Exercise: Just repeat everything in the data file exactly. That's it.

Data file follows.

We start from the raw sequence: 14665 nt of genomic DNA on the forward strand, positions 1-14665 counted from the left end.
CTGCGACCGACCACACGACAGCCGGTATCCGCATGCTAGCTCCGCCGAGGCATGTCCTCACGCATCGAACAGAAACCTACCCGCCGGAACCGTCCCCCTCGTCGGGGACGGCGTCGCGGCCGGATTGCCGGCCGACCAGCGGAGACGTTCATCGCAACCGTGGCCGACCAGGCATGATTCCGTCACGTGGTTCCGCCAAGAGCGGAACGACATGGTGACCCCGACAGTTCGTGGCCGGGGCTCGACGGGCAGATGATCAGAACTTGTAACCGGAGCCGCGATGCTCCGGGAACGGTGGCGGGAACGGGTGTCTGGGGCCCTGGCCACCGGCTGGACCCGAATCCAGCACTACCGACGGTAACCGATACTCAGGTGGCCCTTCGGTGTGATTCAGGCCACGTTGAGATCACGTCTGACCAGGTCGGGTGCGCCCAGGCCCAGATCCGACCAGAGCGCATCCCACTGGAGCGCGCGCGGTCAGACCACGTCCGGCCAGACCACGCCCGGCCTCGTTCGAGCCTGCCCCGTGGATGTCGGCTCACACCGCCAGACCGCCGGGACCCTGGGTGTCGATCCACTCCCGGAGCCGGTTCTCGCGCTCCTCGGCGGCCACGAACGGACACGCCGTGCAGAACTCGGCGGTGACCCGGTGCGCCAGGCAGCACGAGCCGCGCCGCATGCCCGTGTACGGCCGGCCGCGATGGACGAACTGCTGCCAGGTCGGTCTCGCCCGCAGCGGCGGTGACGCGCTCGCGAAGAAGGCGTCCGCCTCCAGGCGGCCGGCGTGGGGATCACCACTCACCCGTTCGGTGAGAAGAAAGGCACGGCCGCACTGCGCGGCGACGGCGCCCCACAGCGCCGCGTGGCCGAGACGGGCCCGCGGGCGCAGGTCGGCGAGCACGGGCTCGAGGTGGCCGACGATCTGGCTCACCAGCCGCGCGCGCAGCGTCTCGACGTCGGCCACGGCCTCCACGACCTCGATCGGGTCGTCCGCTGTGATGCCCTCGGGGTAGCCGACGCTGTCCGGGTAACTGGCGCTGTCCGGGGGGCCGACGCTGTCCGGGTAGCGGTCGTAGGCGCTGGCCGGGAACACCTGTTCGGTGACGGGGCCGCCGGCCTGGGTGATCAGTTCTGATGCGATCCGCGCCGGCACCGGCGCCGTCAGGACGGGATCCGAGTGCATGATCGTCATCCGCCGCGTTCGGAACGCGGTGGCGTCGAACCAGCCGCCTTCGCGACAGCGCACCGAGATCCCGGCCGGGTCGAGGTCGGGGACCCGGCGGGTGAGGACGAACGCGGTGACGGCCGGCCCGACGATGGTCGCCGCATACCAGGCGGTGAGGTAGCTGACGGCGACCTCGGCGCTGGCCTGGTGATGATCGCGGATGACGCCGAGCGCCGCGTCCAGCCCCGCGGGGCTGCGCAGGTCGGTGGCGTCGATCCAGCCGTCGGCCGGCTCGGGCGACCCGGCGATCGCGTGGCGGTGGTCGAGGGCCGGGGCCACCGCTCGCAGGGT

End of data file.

We start from the raw sequence: 14665 nt of genomic DNA on the forward strand, positions 1-14665 counted from the left end.
CTGCGACCGACCACACGACAGCCGGTATCCGCATGCTAGCTCCGCCGAGGCATGTCCTCACGCATCGAACAGAAACCTACCCGCCGGAACCGTCCCCCTCGTCGGGGACGGCGTCGCGGCCGGATTGCCGGCCGACCAGCGGAGACGTTCATCGCAACCGTGGCCGACCAGGCATGATTCCGTCACGTGGTTCCGCCAAGAGCGGAACGACATGGTGACCCCGACAGTTCGTGGCCGGGGCTCGACGGGCAGATGATCAGAACTTGTAACCGGAGCCGCGATGCTCCGGGAACGGTGGCGGGAACGGGTGTCTGGGGCCCTGGCCACCGGCTGGACCCGAATCCAGCACTACCGACGGTAACCGATACTCAGGTGGCCCTTCGGTGTGATTCAGGCCACGTTGAGATCACGTCTGACCAGGTCGGGTGCGCCCAGGCCCAGATCCGACCAGAGCGCATCCCACTGGAGCGCGCGCGGTCAGACCACGTCCGGCCAGACCACGCCCGGCCTCGTTCGAGCCTGCCCCGTGGATGTCGGCTCACACCGCCAGACCGCCGGGACCCTGGGTGTCGATCCACTCCCGGAGCCGGTTCTCGCGCTCCTCGGCGGCCACGAACGGACACGCCGTGCAGAACTCGGCGGTGACCCGGTGCGCCAGGCAGCACGAGCCGCGCCGCATGCCCGTGTACGGCCGGCCGCGATGGACGAACTGCTGCCAGGTCGGTCTCGCCCGCAGCGGCGGTGACGCGCTCGCGAAGAAGGCGTCCGCCTCCAGGCGGCCGGCGTGGGGATCACCACTCACCCGTTCGGTGAGAAGAAAGGCACGGCCGCACTGCGCGGCGACGGCGCCCCACAGCGCCGCGTGGCCGAGACGGGCCCGCGGGCGCAGGTCGGCGAGCACGGGCTCGAGGTGGCCGACGATCTGGCTCACCAGCCGCGCGCGCAGCGTCTCGACGTCGGCCACGGCCTCCACGACCTCGATCGGGTCGTCCGCTGTGATGCCCTCGGGGTAGCCGACGCTGTCCGGGTAACTGGCGCTGTCCGGGGGGCCGACGCTGTCCGGGTAGCGGTCGTAGGCGCTGGCCGGGAACACCTGTTCGGTGACGGGGCCGCCGGCCTGGGTGATCAGTTCTGATGCGATCCGCGCCGGCACCGGCGCCGTCAGGACGGGATCCGAGTGCATGATCGTCATCCGCCGCGTTCGGAACGCGGTGGCGTCGAACCAGCCGCCTTCGCGACAGCGCACCGAGATCCCGGCCGGGTCGAGGTCGGGGACCCGGCGGGTGAGGACGAACGCGGTGACGGCCGGCCCGACGATGGTCGCCGCATACCAGGCGGTGAGGTAGCTGACGGCGACCTCGGCGCTGGCCTGGTGATGATCGCGGATGACGCCGAGCGCCGCGTCCAGCCCCGCGGGGCTGCGCAGGTCGGTGGCGTCGATCCAGCCGTCGGCCGGCTCGGGCGACCCGGCGATCGCGTGGCGGTGGTCGAGGGCCGGGGCCACCGCTCGCAGGGT